Wednesday, August 27, 2008
FOR THE PORK:
2 Nieman Ranch Berkshire Black pork chops (preferably 1 1/2 inches thick, mine were only just over 1)
2 tbsp. goose fat, or other high heat oil
1/4 cup salt
1/4 cup brown sugar
6 cups water
FOR THE SAUCE:
2 plum tomatoes
2 small minced shallots
2 cloves garlic
2 tbls. balsalmic
1/4 cup bianco vermouth
dash of agave syrup or sugar
Salt and pepper
FOR THE BEANS:
3/4 pound green beans
1/4 onion, minced
3 cloves garlic, sliced
1 tsp. olive oil
Salt and pepper
FOR THE POTATOES:
1 large red potato, julienned
1/2 onion, thinly sliced
2 cloves garlic, minced
1 tsp. dried thyme
1 tbsp. goose fat
Salt and pepper
Green Flash Le Freak
1) Heat goose fat.
2) Add julienned potatoes.
3) Cook over medium to med-high heat until potatoes brown, about 10 minutes.
4) Add onions, minced garlic, thyme, salt & pepper.
5) Cook until onions are done to your liking.
For Green Beans:
1) Cut trimmed green beans on the bias into thin slices. (This is great for making large, tough beans more tender.)
2) Heat the oil and cook onions and sliced garlic for 2-3 minutes until translucent.
3) Add beans and cook for a few minutes until crisp-tender and bright green; season to taste.
For Pork Chops:
1) Mix salt and sugar in a gallon zip-lock bag with the water.
2) Add pork chops and brine for about 1 hour. (Maybe slightly more, but not less.)
3) Preheat oven to 450 degrees, with a baking sheet on the bottom rack.
4) Remove pork chops, pat dry, and season.
5) Heat goose fat in pan until smoking; add pork chops, browning 3 minutes each side.
6) Place pork chops on heated baking sheet to finish cooking in the oven, until meat thermometer reaches 125 to 127 degrees.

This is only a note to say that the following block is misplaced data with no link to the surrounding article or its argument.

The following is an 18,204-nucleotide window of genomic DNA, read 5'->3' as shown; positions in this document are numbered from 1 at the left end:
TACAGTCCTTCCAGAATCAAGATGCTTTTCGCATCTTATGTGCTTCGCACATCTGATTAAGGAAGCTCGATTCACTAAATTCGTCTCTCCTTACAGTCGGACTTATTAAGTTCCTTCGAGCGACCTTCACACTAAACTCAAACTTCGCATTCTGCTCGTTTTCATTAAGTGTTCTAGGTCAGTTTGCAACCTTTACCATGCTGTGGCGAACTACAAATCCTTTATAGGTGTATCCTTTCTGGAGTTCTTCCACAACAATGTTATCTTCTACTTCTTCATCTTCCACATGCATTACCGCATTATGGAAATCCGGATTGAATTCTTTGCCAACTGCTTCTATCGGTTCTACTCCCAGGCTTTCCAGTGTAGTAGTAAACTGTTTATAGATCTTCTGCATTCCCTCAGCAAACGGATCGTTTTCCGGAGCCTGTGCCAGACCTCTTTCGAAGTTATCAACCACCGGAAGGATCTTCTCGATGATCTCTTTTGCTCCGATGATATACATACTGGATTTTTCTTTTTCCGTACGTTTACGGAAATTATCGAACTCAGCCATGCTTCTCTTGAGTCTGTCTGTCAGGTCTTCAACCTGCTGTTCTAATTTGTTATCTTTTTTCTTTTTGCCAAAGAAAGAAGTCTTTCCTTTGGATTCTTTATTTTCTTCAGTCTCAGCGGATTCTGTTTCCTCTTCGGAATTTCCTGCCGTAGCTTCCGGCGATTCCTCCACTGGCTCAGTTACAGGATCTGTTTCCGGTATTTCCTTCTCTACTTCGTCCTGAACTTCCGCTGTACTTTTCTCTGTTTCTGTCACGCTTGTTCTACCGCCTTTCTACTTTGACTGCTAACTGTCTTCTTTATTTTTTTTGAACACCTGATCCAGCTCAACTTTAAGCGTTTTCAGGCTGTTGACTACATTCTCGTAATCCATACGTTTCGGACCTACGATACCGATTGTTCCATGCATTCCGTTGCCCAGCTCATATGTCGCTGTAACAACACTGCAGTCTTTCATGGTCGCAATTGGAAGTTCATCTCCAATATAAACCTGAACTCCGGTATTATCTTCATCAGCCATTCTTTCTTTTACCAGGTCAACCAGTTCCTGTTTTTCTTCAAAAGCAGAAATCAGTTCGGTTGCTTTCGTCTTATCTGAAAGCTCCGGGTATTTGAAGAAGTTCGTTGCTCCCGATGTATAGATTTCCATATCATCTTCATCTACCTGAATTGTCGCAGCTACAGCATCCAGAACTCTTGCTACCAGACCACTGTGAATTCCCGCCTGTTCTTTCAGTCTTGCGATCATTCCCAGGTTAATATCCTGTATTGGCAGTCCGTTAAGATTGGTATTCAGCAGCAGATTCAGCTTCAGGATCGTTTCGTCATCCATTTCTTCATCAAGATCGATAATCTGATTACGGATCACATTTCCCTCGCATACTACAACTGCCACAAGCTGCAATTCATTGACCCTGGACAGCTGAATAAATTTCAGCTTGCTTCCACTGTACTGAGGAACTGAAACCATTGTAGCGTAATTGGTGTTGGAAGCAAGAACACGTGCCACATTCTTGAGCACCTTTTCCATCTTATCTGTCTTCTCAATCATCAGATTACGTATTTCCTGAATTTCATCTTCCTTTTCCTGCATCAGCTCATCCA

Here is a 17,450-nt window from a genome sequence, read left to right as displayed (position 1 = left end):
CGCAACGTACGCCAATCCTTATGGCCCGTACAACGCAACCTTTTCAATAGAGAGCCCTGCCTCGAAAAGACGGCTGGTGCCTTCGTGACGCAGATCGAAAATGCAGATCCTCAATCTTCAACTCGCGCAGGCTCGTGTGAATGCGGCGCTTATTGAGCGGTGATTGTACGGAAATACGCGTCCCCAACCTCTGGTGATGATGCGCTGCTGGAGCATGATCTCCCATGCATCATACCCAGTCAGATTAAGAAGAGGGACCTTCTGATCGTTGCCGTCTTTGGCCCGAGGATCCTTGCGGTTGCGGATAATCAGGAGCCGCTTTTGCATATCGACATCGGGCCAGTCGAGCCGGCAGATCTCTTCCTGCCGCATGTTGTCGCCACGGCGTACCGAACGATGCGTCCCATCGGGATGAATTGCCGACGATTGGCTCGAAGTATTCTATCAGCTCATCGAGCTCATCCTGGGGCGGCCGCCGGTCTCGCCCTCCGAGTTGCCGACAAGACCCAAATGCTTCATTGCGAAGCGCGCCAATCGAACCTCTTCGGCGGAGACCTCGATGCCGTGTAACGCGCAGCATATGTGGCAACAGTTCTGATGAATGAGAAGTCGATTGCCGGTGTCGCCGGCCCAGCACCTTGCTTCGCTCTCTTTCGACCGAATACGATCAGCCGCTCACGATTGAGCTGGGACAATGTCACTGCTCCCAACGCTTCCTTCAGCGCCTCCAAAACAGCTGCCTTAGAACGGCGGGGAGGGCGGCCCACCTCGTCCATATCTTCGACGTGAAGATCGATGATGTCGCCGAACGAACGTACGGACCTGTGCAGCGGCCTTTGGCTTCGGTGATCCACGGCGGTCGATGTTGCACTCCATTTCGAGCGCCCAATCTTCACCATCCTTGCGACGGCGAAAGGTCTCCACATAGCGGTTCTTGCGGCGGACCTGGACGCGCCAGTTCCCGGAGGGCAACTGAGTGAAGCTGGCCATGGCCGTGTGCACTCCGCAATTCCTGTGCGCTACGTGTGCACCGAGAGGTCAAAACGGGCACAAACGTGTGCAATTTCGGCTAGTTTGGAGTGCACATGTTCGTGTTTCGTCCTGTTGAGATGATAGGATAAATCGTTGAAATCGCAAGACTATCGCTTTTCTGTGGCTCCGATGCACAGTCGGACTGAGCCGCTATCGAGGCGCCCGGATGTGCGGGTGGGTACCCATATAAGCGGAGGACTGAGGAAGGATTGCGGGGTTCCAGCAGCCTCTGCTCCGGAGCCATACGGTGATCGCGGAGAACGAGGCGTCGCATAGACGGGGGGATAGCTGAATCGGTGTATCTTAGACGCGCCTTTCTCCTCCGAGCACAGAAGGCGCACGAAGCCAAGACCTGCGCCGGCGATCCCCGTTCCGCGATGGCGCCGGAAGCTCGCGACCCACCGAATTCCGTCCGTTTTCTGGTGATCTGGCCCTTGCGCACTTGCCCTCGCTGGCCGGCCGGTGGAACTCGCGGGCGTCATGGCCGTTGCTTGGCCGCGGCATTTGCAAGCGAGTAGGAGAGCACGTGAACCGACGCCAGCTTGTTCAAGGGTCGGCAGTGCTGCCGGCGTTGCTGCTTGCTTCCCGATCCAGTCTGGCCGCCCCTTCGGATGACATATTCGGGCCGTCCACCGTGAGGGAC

7) Remove, tent, and let rest for about 5 minutes.
For Pan Sauce:
1) Add minced shallots and garlic to pork pan; cook for about thirty seconds.
2) Add 1/4 inch diced tomatoes and balsalmic, cooking for 1 minute.
3) Add bianco vermouth and scrape bottom of pan to remove all browned bits.
4) Reduce liquid in pan by half.
5) Garnish pork immediately with potatoes, green beans, and pan sauce, and serve.
6) Open Le Freak.
7) Enjoy together.
A crazy beer. It blends Belgian yeasts with big west coast hops... not an easy task. The flavors will often clash like a Euro-American showdown over a Burberry sale rack. Both give off strong herbal notes, but banana and bubble gum rarely blend well with straw and pine sap. They actually go very well together, but it's like drinking two different beers at the same time. First the hops nose, then you taste and get the malty spice, followed up by the bitter IPA finish. I wouldn't have paired this with pork except that the pan sauce was a sweet balsalmic reduction, which I thought would stand up to this beer. This beer, however, might just be enjoyed most on its own, savoring the subtle undulation between styles.
THE WORK INVOLVED: Lyndsay here, and let me just say that one- or two-pot meals are really my cup of tea, lacking a dishwasher as I do, and being in my soul of souls the kind of (lazy) person who figures it all tastes good in a dogpile together anyway, right? Gabe is a lot more likely to make separate sides, separate sauces, separate fish and meat courses for God's sake, so this was all him. It's a Tuesday night meal for the ambitious, or the second-date hosting, or the rabid brining enthusiast, and to my mind a fine-ass spread for American fare small-scale dinner party. Pork chop and pan sauce recipes were stolen with shameless pride and affection from America's Test Kitchen (linked through our site, or pick up The New Best Recipe).
Monday, August 25, 2008
2 medium boneless, skinless chicken breasts cut into small pieces
1 red onion, sliced thick
1 carrot, sliced thick on the bias
5 cloves fresh chopped garlic
1 generous bunch chives, chopped
1/2 cup cashew nuts
2 tbsp. dried red chili
2 tbsp. soy sauce
1 tbsp. oyster sauce
3 tbsp. good chicken stock
2 heaping tbsp. Thai roasted chili paste (naam prik pow)
1 can water chestnuts
2 tbsp. cooking oil
salt and fresh pepper to taste
Accompaniment: white jasmine rice
24 oz. Sierra Nevada Harvest Fresh Hop Ale, 2007 Edition